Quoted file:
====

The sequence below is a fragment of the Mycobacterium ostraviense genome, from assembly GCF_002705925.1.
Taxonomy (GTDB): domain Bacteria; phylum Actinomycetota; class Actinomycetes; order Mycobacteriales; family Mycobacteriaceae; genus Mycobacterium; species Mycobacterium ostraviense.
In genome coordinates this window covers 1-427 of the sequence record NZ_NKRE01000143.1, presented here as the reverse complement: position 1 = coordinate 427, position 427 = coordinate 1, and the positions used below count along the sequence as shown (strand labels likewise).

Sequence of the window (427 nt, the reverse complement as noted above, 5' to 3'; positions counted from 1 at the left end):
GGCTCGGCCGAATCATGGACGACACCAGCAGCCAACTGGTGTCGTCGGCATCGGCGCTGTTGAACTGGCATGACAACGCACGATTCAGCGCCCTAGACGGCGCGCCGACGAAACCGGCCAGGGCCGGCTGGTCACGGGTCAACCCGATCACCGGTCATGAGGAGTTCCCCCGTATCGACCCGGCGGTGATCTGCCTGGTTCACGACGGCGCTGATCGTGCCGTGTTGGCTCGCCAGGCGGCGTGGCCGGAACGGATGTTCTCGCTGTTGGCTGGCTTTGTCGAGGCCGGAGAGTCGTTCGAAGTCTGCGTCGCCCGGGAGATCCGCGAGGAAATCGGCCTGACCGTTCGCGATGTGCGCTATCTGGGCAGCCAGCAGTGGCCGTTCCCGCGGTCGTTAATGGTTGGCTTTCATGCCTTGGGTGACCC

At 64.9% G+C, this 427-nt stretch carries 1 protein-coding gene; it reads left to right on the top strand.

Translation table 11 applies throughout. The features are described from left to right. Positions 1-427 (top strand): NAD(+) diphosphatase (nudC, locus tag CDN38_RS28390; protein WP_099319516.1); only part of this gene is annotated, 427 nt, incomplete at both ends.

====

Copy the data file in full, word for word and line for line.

The sequence below is a fragment of the Mycobacterium ostraviense genome, from assembly GCF_002705925.1.
Taxonomy (GTDB): domain Bacteria; phylum Actinomycetota; class Actinomycetes; order Mycobacteriales; family Mycobacteriaceae; genus Mycobacterium; species Mycobacterium ostraviense.
In genome coordinates this window covers 1-427 of the sequence record NZ_NKRE01000143.1, presented here as the reverse complement: position 1 = coordinate 427, position 427 = coordinate 1, and the positions used below count along the sequence as shown (strand labels likewise).

Sequence of the window (427 nt, the reverse complement as noted above, 5' to 3'; positions counted from 1 at the left end):
GGCTCGGCCGAATCATGGACGACACCAGCAGCCAACTGGTGTCGTCGGCATCGGCGCTGTTGAACTGGCATGACAACGCACGATTCAGCGCCCTAGACGGCGCGCCGACGAAACCGGCCAGGGCCGGCTGGTCACGGGTCAACCCGATCACCGGTCATGAGGAGTTCCCCCGTATCGACCCGGCGGTGATCTGCCTGGTTCACGACGGCGCTGATCGTGCCGTGTTGGCTCGCCAGGCGGCGTGGCCGGAACGGATGTTCTCGCTGTTGGCTGGCTTTGTCGAGGCCGGAGAGTCGTTCGAAGTCTGCGTCGCCCGGGAGATCCGCGAGGAAATCGGCCTGACCGTTCGCGATGTGCGCTATCTGGGCAGCCAGCAGTGGCCGTTCCCGCGGTCGTTAATGGTTGGCTTTCATGCCTTGGGTGACCC

At 64.9% G+C, this 427-nt stretch carries 1 protein-coding gene; it reads left to right on the top strand.

Translation table 11 applies throughout. The features are described from left to right. Positions 1-427 (top strand): NAD(+) diphosphatase (nudC, locus tag CDN38_RS28390; protein WP_099319516.1); only part of this gene is annotated, 427 nt, incomplete at both ends.